Sunday, December 30, 2012

Looking Back, Looking Forward

Looking Back, Looking Forward

Two teachings of Jesus that are extremely relevant to the Church today:

Mt 5:43-48
43 “You have heard that it was said, ‘Love your neighbor and hate your enemy.’ 44 But I tell you: Love your enemies and pray for those who persecute you, 45 that you may be sons of your Father in heaven. He causes his sun to rise on the evil and the good, and sends rain on the righteous and the unrighteous.   46 If you love those who love you, what reward will you get?  Are not even the tax collectors doing that? 47 And if you greet only your brothers, what are you doing more than others? Do not even pagans do that? 48 Be perfect, therefore, as your heavenly Father is perfect.”

Luke 14:12-14
12 Then Jesus said to his host, “When you give a luncheon or dinner, do not invite your friends, your brothers or relatives, or your rich neighbors; if you do, they may invite you back and so you will be repaid. 13 But when you give a banquet, invite the poor, the crippled, the lame, the blind, 14 and you will be blessed. Although they cannot repay you, you will be repaid at the resurrection of the righteous.”

Are we to destroy our enemies?   No.  Rather we are to love them.   It is counter cultural and counter intuitive.  This is part of Jesus’ Kingdom Jujitsu, you keep evil off balance by not “resisting” but by loving.  The answer to violence isn’t violence, it’s love.  The answer to hate isn’t more hate, it’s love.  

When you’re persecuted or beat up - pray.  When they strike you on one cheek, offer them the other.  When they rob you for your coat, give them your shirt as well.  

Jesus’ instruction to love our enemies isn’t abstract, it is concrete.  For Jesus love isn’t ever abstract.  We might think that loving our enemies can be done in the abstract.  “Let’s think nice thoughts about them.”  But it can’t.  Jesus’ kind of love is physical and concrete and requires us to actually touch our enemies.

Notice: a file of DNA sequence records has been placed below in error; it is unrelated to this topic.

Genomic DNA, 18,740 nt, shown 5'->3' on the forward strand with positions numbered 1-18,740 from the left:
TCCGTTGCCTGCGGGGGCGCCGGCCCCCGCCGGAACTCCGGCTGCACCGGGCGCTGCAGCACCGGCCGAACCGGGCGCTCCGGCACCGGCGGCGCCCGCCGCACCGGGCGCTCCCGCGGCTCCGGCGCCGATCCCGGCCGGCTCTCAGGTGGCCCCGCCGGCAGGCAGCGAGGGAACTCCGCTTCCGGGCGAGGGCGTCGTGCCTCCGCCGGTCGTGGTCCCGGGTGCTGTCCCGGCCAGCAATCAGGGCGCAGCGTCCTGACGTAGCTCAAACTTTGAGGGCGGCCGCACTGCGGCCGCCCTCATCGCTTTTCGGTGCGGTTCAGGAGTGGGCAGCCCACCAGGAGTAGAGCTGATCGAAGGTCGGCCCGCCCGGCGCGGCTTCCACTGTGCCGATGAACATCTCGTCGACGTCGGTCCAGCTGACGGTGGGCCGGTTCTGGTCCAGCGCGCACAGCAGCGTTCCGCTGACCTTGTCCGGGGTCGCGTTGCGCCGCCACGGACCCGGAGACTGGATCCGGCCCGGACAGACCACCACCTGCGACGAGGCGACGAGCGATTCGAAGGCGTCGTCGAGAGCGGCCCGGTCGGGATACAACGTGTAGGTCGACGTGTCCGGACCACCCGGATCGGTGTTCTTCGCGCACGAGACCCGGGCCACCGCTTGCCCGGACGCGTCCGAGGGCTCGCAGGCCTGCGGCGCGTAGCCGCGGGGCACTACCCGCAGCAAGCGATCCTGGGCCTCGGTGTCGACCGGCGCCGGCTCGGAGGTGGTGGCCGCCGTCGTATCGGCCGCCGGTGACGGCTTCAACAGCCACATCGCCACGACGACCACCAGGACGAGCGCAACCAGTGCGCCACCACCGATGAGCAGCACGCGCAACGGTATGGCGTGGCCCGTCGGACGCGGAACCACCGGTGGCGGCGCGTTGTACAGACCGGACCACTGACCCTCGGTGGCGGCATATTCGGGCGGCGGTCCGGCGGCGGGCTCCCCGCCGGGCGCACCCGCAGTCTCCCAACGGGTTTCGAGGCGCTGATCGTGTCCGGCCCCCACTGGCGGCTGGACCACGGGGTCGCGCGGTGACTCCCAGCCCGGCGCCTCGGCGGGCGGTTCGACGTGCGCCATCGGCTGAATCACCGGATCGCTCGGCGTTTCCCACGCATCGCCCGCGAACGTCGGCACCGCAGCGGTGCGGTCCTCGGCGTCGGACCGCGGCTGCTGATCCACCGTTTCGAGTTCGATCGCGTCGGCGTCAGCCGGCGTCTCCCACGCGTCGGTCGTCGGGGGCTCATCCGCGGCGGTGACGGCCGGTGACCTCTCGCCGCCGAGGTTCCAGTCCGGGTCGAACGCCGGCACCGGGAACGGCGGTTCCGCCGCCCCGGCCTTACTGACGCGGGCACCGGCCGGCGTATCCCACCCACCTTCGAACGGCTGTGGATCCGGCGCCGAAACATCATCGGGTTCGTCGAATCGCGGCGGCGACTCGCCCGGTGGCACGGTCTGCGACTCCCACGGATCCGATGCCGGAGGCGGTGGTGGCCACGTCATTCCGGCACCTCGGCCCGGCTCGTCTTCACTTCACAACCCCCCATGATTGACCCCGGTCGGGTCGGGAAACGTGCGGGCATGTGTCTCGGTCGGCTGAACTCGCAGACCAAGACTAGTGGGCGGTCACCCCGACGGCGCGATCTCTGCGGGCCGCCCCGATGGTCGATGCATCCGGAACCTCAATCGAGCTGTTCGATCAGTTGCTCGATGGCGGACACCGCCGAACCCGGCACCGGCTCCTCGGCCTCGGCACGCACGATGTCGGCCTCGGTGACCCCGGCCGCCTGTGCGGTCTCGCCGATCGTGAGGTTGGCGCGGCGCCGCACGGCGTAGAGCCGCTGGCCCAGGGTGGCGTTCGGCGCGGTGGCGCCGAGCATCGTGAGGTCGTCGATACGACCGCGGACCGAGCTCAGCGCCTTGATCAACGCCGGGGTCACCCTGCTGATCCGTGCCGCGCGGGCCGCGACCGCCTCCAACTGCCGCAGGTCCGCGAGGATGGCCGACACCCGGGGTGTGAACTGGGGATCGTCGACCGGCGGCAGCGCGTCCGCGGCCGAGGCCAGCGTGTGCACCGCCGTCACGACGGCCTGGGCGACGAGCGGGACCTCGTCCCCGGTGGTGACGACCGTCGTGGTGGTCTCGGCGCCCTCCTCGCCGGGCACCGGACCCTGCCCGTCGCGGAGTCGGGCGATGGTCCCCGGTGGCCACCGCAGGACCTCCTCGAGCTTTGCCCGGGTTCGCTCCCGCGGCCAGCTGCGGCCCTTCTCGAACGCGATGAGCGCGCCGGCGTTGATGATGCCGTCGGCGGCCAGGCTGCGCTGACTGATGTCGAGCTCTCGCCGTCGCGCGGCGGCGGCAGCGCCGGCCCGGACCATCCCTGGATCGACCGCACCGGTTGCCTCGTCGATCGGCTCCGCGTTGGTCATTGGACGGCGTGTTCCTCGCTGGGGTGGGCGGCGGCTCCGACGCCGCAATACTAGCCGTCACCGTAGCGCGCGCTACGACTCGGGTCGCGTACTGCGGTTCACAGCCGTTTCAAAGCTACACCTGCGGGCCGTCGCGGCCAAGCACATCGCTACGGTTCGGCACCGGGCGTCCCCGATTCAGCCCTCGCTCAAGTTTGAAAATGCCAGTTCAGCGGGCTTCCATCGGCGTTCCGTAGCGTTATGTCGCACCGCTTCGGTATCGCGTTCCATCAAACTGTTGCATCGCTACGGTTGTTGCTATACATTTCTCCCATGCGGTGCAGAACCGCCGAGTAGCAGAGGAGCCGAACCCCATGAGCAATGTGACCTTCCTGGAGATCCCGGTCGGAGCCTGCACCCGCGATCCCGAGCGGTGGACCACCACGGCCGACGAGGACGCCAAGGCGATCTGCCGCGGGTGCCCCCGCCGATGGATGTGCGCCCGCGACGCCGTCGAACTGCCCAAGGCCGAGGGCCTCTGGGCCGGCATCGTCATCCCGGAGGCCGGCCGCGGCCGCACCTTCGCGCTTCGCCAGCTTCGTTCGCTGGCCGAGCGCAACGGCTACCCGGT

John 13:  On the night he was betrayed, Jesus washed Judas’s feet, knowing full well what was to happen.  But he did it anyway and then Jesus said that he had set an example and that his followers should follow his example.  He told us that he gave us a new commandment, “love one another as I have loved you.”  That is, wash feet.  Don’t love abstractly, love concretely.  People will know you are my followers, he said, when you love this way.  

The love of Jesus requires us to go beyond the normal.  Normal is loving those who love you.  Friends and family.  Or to love people who can do something in return for you, like a rich neighbor or even simply make you feel good about yourself.  Jesus says that we are to intentionally love people who don’t love us.  Intentionally means on purpose.   We are to greet or welcome those whom we wouldn’t normally greet or welcome.  

When we hold a banquet, we don’t invite friends and families and rich neighbors.  Why?  They can pay us back.  Instead, we are told to invite those who can never pay us back.  It’s counter cultural.  It’s counter intuitive.  It’s Jesus.  

I have a very great concern.  There is a lot of circling the wagons around our family going on these days.   People are staying home more than ever and in the face of great darkness and uncertainty in our world, they are clinging to their own families.  Families are good.  We understand them to be the building blocks of society.  But when your family is more important than all the other families and your family’s welfare is more important than all other families, we call that Mafia.  

Now apply it to the Church.  In North America we’ve been taking care of our own.  We’ve been having banquets for ourselves and our “church family.”  We’ve welcomed and greeted those who could benefit us by joining our church and paying our bills.  We’ve forgotten to go out to the highways and byways and alleyways and country roads and invite the poor, the lame, the crippled, the widowed, the orphaned, the hopeless.